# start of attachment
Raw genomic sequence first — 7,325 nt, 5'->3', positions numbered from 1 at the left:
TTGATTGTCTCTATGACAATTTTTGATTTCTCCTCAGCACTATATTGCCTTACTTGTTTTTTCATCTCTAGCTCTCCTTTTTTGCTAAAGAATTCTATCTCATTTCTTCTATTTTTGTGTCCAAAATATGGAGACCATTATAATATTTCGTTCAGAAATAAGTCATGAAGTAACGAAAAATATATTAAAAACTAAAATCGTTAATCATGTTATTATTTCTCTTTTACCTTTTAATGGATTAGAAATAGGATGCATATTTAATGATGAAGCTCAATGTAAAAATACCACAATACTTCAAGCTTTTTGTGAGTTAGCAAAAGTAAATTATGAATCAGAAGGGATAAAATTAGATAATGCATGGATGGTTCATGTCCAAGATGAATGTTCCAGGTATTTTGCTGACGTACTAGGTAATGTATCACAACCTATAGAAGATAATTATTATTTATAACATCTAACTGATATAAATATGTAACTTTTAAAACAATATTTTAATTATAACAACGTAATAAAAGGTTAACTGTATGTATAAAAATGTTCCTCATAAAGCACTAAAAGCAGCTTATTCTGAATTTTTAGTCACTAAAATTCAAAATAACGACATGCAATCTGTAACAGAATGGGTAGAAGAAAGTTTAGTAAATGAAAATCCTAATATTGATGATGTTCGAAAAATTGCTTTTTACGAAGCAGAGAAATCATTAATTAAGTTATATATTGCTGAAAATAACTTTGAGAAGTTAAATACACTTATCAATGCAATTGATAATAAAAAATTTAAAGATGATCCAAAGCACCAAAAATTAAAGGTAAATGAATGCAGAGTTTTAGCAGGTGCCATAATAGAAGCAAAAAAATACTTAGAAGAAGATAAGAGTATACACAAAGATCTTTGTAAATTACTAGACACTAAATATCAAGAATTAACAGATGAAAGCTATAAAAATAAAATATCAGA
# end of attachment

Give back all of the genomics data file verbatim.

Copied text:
Raw genomic sequence first — 7,325 nt, 5'->3', positions numbered from 1 at the left:
TTGATTGTCTCTATGACAATTTTTGATTTCTCCTCAGCACTATATTGCCTTACTTGTTTTTTCATCTCTAGCTCTCCTTTTTTGCTAAAGAATTCTATCTCATTTCTTCTATTTTTGTGTCCAAAATATGGAGACCATTATAATATTTCGTTCAGAAATAAGTCATGAAGTAACGAAAAATATATTAAAAACTAAAATCGTTAATCATGTTATTATTTCTCTTTTACCTTTTAATGGATTAGAAATAGGATGCATATTTAATGATGAAGCTCAATGTAAAAATACCACAATACTTCAAGCTTTTTGTGAGTTAGCAAAAGTAAATTATGAATCAGAAGGGATAAAATTAGATAATGCATGGATGGTTCATGTCCAAGATGAATGTTCCAGGTATTTTGCTGACGTACTAGGTAATGTATCACAACCTATAGAAGATAATTATTATTTATAACATCTAACTGATATAAATATGTAACTTTTAAAACAATATTTTAATTATAACAACGTAATAAAAGGTTAACTGTATGTATAAAAATGTTCCTCATAAAGCACTAAAAGCAGCTTATTCTGAATTTTTAGTCACTAAAATTCAAAATAACGACATGCAATCTGTAACAGAATGGGTAGAAGAAAGTTTAGTAAATGAAAATCCTAATATTGATGATGTTCGAAAAATTGCTTTTTACGAAGCAGAGAAATCATTAATTAAGTTATATATTGCTGAAAATAACTTTGAGAAGTTAAATACACTTATCAATGCAATTGATAATAAAAAATTTAAAGATGATCCAAAGCACCAAAAATTAAAGGTAAATGAATGCAGAGTTTTAGCAGGTGCCATAATAGAAGCAAAAAAATACTTAGAAGAAGATAAGAGTATACACAAAGATCTTTGTAAATTACTAGACACTAAATATCAAGAATTAACAGATGAAAGCTATAAAAATAAAATATCAGA